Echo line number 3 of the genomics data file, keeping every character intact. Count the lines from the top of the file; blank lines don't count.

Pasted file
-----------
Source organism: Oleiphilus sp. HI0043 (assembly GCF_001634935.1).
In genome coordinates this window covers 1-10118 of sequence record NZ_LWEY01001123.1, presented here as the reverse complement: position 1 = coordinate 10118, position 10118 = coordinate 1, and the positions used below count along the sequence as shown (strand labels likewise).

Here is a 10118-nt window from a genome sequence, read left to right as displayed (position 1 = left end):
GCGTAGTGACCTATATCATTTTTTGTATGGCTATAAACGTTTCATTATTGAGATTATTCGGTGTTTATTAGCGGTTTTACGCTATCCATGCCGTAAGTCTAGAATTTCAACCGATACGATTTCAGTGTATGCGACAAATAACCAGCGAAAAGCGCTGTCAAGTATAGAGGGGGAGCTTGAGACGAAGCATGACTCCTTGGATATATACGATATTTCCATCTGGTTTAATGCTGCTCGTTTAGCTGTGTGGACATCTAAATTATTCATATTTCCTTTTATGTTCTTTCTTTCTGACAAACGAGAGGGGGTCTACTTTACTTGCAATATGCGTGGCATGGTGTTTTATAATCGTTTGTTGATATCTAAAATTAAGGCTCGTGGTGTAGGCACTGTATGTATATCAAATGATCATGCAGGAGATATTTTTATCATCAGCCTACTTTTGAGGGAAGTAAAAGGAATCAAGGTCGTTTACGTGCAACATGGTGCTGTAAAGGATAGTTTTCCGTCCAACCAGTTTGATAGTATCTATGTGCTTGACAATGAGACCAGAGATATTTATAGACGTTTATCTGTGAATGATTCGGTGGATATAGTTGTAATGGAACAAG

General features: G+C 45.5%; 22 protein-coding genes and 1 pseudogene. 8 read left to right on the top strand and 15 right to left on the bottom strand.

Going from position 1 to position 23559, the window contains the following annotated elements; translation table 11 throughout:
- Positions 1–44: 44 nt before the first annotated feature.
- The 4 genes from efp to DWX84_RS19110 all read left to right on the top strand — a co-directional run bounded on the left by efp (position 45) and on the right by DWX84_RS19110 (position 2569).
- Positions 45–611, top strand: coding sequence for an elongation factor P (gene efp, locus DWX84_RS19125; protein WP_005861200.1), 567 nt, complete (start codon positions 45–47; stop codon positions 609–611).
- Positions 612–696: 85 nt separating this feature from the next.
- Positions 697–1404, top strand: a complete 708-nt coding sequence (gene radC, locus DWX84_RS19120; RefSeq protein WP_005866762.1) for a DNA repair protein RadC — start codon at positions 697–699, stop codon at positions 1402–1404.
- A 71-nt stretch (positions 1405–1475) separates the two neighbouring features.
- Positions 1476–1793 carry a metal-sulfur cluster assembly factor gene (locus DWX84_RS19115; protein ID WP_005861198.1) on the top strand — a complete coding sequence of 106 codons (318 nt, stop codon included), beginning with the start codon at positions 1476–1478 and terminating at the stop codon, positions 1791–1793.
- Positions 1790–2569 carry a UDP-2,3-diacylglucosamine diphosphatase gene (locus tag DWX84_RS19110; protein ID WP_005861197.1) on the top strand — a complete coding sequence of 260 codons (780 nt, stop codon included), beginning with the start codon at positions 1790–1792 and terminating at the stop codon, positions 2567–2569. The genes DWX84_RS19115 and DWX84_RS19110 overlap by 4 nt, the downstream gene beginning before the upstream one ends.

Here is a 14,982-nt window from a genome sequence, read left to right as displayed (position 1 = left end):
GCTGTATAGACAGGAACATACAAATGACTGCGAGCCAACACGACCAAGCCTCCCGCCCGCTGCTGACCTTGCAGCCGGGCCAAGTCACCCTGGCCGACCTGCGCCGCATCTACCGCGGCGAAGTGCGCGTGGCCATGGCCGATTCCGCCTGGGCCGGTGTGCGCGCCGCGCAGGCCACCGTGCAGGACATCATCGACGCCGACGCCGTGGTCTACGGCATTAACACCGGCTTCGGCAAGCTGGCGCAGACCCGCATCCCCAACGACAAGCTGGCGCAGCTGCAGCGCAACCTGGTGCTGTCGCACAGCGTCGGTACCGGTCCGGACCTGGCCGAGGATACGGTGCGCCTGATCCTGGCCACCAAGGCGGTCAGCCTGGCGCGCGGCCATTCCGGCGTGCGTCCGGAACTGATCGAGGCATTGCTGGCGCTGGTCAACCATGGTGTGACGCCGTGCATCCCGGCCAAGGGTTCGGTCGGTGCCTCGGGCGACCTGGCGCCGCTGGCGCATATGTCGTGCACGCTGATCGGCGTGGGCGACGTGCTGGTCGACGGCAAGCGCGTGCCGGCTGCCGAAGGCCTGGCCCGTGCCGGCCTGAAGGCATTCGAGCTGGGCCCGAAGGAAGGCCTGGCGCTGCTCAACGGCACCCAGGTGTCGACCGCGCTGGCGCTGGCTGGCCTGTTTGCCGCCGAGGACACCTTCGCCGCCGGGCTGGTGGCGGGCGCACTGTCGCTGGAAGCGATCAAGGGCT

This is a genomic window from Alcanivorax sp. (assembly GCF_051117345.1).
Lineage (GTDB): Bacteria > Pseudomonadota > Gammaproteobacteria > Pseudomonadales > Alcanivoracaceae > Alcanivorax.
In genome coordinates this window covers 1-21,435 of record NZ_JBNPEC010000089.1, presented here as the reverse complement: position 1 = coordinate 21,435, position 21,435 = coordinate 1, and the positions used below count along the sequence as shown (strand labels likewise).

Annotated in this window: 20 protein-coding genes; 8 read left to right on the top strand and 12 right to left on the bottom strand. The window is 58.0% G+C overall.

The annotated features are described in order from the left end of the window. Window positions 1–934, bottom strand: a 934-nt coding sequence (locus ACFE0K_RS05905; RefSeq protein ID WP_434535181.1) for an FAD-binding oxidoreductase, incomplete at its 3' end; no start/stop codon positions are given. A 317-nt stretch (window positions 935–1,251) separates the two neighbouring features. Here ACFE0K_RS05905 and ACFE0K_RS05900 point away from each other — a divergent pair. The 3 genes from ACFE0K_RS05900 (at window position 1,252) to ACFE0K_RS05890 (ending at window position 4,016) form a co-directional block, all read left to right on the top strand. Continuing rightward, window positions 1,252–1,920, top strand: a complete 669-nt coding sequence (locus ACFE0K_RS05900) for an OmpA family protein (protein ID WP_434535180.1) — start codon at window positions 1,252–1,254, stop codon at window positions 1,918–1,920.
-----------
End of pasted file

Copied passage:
Here is a 10118-nt window from a genome sequence, read left to right as displayed (position 1 = left end):